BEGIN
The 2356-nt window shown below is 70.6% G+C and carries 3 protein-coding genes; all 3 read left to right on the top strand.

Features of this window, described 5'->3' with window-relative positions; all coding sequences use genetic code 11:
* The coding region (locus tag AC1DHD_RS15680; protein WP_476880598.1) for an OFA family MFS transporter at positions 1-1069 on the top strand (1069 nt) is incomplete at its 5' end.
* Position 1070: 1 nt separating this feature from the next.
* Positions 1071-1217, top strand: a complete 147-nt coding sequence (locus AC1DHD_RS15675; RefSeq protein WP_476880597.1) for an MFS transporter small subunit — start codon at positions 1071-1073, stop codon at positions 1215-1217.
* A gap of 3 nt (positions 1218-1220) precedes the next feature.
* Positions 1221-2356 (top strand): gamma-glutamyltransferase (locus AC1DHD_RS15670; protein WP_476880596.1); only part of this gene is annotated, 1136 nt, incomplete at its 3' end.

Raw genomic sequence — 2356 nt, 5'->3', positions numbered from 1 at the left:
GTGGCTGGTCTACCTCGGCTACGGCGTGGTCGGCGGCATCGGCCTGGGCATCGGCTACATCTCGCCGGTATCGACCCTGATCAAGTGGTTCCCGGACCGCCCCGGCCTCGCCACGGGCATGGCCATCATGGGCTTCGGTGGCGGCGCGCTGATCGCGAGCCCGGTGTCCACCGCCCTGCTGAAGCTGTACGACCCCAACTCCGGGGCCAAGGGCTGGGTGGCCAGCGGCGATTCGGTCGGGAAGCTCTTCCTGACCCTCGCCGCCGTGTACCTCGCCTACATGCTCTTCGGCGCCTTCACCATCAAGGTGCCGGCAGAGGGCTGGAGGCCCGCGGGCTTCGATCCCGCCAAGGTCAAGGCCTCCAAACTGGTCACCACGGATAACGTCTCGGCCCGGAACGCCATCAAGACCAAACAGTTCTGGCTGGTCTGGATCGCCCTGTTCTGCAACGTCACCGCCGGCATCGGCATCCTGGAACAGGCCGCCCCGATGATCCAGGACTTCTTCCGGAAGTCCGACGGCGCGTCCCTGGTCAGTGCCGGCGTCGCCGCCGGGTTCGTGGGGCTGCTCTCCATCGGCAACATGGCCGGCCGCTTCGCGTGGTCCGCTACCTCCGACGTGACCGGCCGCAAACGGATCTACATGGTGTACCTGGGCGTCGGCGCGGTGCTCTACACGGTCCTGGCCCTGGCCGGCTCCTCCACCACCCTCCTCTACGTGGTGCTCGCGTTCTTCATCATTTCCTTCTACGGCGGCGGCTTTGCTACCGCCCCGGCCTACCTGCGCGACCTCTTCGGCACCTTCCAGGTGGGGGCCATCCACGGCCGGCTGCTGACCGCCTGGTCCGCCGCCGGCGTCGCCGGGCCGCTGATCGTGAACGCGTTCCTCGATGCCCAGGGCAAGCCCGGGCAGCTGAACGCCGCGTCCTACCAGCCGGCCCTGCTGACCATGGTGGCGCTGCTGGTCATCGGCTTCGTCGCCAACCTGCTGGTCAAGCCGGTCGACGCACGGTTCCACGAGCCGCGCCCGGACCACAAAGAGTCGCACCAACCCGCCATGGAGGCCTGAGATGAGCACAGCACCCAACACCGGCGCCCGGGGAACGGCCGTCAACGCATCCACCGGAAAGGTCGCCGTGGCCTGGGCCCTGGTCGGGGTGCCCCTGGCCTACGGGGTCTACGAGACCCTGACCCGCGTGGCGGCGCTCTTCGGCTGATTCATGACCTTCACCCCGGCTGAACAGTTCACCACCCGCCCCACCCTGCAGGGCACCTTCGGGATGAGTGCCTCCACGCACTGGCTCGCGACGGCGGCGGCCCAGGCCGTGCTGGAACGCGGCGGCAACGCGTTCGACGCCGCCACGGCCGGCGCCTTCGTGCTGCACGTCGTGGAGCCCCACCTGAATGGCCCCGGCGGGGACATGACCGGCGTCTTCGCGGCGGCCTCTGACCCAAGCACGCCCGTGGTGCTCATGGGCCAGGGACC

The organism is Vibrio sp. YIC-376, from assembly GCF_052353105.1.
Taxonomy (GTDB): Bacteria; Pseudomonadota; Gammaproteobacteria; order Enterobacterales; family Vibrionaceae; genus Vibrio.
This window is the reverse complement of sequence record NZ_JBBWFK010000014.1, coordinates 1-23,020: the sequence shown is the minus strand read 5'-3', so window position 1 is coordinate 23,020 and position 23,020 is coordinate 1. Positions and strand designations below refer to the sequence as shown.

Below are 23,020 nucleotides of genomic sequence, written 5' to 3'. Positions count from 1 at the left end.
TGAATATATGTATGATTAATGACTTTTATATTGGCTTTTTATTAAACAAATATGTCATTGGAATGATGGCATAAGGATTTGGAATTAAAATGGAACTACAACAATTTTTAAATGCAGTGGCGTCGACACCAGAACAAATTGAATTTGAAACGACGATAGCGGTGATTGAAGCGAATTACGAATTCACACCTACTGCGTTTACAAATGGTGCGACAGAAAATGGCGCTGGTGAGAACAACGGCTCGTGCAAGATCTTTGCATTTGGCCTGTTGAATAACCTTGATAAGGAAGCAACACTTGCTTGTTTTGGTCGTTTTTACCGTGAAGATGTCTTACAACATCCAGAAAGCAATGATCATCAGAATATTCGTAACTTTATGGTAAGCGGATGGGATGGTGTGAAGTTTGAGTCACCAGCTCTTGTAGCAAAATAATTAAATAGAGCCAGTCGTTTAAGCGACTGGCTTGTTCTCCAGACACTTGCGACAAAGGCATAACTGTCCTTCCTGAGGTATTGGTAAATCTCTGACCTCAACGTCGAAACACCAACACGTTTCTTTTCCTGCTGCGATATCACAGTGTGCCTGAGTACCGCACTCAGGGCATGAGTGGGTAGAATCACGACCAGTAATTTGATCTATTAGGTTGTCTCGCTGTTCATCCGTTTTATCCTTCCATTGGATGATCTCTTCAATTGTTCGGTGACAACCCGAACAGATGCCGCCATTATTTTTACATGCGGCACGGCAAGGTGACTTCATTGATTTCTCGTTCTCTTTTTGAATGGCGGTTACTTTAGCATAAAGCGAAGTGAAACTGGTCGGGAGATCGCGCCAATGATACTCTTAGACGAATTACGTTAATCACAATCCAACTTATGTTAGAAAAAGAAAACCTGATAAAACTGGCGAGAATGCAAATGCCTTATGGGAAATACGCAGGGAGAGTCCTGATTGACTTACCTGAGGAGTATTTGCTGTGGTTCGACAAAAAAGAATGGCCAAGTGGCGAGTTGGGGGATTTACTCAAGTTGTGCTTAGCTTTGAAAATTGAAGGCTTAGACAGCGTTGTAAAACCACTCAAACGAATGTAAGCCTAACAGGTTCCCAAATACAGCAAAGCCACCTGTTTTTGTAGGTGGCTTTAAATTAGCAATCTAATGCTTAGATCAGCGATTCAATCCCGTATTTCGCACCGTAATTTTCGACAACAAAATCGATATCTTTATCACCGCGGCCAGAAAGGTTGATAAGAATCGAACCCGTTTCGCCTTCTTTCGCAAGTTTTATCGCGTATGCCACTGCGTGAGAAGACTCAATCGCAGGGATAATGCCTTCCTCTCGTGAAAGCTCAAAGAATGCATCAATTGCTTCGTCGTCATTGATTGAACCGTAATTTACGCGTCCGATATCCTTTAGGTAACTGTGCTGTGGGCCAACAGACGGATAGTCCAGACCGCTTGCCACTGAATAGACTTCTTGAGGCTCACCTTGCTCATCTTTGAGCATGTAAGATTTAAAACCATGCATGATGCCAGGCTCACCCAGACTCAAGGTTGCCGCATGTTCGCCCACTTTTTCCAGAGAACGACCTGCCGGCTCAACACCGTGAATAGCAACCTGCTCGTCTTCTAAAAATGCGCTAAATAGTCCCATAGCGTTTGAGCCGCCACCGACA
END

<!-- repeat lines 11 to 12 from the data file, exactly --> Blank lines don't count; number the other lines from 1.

Taxonomy (GTDB): Bacteria; Pseudomonadota; Gammaproteobacteria; order Enterobacterales; family Vibrionaceae; genus Vibrio.
This window is the reverse complement of sequence record NZ_JBBWFK010000014.1, coordinates 1-23,020: the sequence shown is the minus strand read 5'-3', so window position 1 is coordinate 23,020 and position 23,020 is coordinate 1. Positions and strand designations below refer to the sequence as shown.